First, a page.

plural dis·cov·er·ies

Definition of DISCOVERY

1 –a : the act or process of discovering
    b (1) archaic : disclosure (2) obsolete : display


    c obsolete : exploration

2 –something discovered

3 – the usually pretrial disclosure of pertinent facts or documents by one or both parties to a legal action or proceeding

Is it normal to have an intense aversion to a word that should be fairly innocuous? That’s how I feel about the word DISCOVER.

I often tell people that if their spouse came to them and confessed their struggle with pornography, they should count themselves among the lucky for two reasons. First, the “good guys” struggle with pornography while the rest of the world seems to just continue swimming in those shark-infested waters with no concern. Second, if they don’t confess the problem and you know about it, then it means you were left to discover it yourself and that stinks. You will always wonder if they would have ever told you their dirty little secret and you aren’t certain whether they are truly sorry or only sorry that they got caught.

I discovered.

How about you?

In hindsight the red flags were all there and were waving in my face. I don’t know if I was naïve and didn’t recognize them, gullible and too quick to believe the ridiculous lies I was told as way of explanation, or in serious denial, but I never expected to discover an addiction like this. The red flags? They were typical … not coming to bed until the wee hours of the morning, sequestering himself in the office with the doors closed, attempts to keep me from seeing bills, zip/zero/zilch interest in intimacy with me. There were others, but you get the idea. I thought these indicators were screaming that I was insufficient, inadequate, and unappealing to my husband.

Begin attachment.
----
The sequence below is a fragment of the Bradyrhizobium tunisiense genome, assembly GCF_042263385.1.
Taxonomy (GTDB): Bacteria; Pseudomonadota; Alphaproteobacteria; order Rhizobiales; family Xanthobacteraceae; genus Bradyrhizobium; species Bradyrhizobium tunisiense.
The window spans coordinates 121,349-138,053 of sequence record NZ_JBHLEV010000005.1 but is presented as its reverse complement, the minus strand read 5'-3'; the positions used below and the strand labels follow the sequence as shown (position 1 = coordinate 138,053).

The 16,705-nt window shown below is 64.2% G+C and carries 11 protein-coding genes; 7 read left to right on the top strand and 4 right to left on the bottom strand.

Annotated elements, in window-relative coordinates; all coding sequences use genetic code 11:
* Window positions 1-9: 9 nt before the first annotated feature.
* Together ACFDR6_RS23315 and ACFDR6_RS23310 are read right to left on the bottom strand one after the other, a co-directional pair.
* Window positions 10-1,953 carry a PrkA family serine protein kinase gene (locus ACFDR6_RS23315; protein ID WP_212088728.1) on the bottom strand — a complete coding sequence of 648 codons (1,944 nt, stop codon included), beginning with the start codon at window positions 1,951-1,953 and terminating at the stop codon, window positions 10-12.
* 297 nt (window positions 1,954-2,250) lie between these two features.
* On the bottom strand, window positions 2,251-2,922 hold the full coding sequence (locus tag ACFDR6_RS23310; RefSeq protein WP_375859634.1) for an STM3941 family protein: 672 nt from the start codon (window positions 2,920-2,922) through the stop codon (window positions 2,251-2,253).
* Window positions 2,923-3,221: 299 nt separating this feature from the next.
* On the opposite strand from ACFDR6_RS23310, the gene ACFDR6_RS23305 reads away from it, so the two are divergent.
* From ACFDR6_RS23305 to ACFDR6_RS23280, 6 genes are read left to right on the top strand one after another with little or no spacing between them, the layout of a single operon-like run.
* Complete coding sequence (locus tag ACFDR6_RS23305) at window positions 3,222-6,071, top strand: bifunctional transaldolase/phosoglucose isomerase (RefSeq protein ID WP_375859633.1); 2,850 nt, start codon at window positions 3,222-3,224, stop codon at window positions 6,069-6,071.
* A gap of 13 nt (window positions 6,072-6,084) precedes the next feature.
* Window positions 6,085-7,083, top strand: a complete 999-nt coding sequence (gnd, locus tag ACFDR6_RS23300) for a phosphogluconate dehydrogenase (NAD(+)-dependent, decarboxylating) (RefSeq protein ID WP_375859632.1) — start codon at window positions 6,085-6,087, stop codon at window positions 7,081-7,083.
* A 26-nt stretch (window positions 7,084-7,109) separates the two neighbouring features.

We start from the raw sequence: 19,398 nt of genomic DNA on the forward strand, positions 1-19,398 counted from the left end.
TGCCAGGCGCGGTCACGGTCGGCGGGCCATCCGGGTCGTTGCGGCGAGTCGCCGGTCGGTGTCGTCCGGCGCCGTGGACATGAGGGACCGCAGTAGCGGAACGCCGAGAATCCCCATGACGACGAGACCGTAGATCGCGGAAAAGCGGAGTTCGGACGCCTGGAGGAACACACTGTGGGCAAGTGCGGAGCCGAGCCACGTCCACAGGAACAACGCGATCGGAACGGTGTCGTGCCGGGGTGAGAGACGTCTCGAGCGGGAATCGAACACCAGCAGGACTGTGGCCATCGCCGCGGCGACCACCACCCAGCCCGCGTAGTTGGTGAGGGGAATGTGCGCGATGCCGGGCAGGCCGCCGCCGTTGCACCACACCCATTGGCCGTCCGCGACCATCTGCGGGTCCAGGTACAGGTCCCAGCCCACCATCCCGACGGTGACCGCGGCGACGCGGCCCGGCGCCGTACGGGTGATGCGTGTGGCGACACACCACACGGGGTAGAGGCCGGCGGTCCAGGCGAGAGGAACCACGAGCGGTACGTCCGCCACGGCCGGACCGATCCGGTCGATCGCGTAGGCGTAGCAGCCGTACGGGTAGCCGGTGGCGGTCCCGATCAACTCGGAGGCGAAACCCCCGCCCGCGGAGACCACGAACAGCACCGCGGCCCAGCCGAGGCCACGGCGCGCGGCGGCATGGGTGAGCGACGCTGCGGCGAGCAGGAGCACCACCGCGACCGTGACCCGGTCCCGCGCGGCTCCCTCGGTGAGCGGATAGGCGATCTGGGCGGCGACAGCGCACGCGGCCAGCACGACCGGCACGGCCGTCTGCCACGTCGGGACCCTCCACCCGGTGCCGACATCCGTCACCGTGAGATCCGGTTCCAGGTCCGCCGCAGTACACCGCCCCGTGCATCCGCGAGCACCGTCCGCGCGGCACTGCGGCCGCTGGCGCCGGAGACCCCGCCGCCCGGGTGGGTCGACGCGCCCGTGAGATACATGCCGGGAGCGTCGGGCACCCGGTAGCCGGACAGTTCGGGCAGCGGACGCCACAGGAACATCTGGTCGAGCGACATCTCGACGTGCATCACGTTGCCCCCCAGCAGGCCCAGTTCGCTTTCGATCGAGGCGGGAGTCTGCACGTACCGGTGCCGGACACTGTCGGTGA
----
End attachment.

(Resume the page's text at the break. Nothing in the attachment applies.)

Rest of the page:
Then I made the discovery.

One of the few things I asked my husband to do to help around the house was to take the garbage out to the alley and put it in the bin. Instead, he would often stack it inside the door of the office, which was adjacent to the back door. (So close, but no cigar.) I would get so disgusted and angry as one garbage bag turned into a pile of bags. (Yes, I could have taken them out myself, but it was the principle of the thing and frankly, I have my own issues and stubbornness might factor into them.) Nevertheless, the garbage kept me out of the office for quite a while, which was his goal.

Eventually reason overruled my determination to avoid that room; and I set out to tackle the job of restoring order in the office. I pulled out a filing cabinet drawer to make space for stray paperwork, but I wasn’t prepared for what I found.

My husband had printed out several reams worth of paper documenting graphic online conversations and disturbing pictures. I was sick. Literally.

I’m a dreamer. In fact, I dream big dreams in Technicolor, so I had great hope that our relationship could and would be restored by the Wonderful Counselor. More than once I discussed the porn with my husband. Funny … I’m not sure I ever called it porn. Sometimes those “discussions” were calm, gentle, and encouraging. Other times they were flat out confrontations that bordered on the loud side.

NOTE: There are several things about this story that stink. Discovery stinks. The garbage (both in the bags and in that filing cabinet) stank. Confrontation stinks, but then it’s better than leaving someone you love in shark-infested waters.